> 6

Sulphate (SO42 - ): The sulphate present in irrigation water samples W-01 to W-15 was observed to be in the span of 0.012 to 0.179 m.eq./lit. The limit of sulphate value for irrigation water as specified by BIS limits (1998) is 3.5 m.eq./lit. The sulphate content of all the samples was found to be in desirable limit (Table 7). On the basis of sulphate present in irrigation water samples, 100% water samples were found to be in the Class-C1 (Table 3).

Table 3: Water classes based on concentration of sulphate.

Class

Water Quality

Sulphate (meq /lit)

C1

Excellent

< 4

C2

Good to injurious

4 to 12

C3

Injurious to unsuitable

> 12

Calcium (Ca2 + ): The calcium present in irrigation water samples W-01 to W-15 was observed between 0.995 to 4.988 m.eq./lit. The limit of calcium value for irrigation water as specified by BIS limits (1998) is 5 m.eq./lit. The calcium content of all the samples was found to be in permissible limit (Table 7).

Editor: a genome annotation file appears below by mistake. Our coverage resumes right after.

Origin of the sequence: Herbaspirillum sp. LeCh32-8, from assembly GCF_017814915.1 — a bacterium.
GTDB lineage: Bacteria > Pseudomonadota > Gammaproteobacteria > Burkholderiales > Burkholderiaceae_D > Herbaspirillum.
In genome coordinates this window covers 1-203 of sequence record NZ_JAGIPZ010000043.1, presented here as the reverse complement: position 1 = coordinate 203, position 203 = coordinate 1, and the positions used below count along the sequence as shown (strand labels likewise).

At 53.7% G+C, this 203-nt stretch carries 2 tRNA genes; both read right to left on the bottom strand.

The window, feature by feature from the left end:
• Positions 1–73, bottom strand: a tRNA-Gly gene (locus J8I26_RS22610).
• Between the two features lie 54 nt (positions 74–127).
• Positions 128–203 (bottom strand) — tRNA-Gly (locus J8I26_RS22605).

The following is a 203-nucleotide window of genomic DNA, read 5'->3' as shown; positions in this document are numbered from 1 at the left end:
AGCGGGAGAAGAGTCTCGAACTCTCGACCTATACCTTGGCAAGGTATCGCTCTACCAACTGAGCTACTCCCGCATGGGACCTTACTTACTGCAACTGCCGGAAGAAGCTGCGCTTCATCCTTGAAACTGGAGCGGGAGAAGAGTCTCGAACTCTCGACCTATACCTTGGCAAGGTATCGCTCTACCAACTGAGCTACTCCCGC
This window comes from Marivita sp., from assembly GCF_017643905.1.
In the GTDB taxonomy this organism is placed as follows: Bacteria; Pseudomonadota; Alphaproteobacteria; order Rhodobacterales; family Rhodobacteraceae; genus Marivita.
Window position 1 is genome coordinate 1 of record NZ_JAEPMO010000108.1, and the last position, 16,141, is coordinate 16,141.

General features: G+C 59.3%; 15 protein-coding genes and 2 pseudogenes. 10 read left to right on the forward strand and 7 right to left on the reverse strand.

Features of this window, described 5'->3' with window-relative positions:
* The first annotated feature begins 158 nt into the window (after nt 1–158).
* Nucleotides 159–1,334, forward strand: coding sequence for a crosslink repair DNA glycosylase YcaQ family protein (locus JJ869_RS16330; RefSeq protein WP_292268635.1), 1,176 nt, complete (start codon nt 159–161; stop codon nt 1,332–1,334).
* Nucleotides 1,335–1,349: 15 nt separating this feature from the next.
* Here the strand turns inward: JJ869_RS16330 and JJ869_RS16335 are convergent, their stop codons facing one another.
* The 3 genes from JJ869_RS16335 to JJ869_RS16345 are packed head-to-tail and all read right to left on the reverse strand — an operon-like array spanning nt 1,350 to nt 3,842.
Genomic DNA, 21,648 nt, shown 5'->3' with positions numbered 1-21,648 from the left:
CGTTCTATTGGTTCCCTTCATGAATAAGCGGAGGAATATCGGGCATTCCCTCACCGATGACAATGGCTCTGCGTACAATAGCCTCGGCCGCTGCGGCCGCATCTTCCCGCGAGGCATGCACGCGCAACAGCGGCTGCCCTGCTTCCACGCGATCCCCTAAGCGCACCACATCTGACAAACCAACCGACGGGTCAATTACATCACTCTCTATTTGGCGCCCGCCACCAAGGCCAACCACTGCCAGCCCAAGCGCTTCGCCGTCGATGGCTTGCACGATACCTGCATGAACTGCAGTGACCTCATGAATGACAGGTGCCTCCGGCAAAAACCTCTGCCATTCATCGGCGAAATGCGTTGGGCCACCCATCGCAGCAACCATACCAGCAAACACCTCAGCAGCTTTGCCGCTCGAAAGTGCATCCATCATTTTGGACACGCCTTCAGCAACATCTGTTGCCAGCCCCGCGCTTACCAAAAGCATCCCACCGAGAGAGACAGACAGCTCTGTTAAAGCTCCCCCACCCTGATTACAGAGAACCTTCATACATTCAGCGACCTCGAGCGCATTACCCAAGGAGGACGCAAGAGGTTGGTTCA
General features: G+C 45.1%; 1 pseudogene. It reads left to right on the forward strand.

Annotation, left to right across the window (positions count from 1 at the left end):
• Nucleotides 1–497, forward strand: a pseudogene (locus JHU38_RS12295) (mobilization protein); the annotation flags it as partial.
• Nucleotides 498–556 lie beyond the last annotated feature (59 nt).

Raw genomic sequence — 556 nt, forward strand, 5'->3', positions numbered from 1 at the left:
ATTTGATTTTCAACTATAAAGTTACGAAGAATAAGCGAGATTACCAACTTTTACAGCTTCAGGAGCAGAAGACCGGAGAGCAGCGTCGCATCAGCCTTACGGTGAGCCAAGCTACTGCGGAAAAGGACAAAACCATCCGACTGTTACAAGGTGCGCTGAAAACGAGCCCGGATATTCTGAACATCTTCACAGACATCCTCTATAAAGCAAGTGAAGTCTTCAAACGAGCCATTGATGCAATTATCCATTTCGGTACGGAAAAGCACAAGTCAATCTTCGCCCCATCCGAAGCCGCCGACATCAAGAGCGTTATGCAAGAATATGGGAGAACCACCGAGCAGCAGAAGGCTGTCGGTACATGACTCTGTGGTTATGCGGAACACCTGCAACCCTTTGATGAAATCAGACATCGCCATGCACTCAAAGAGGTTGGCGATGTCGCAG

Magnesium (Mg2+): The magnesium present in irrigation water samples W-01 to W-15 was found to be varied from 1.295 to 4.587 m.eq./lit. The limit of magnesium value for irrigation water as specified by BIS limits (1998) is 4 m.eq./lit. The magnesium content of all the samples was found to be in permissible limit except one (Table 7).

Sodium (Na + ): The sodium present in irrigation water samples W-01 to W-15 was found to be in the range of 1.221 to 5.397 m.eq./lit. The limit of sodium value for irrigation water as specified by BIS limits (1998) is 8.5 m.eq./lit. The sodium content of maximum samples was found to be in desirable limit and some samples in permissible limit (Table 7).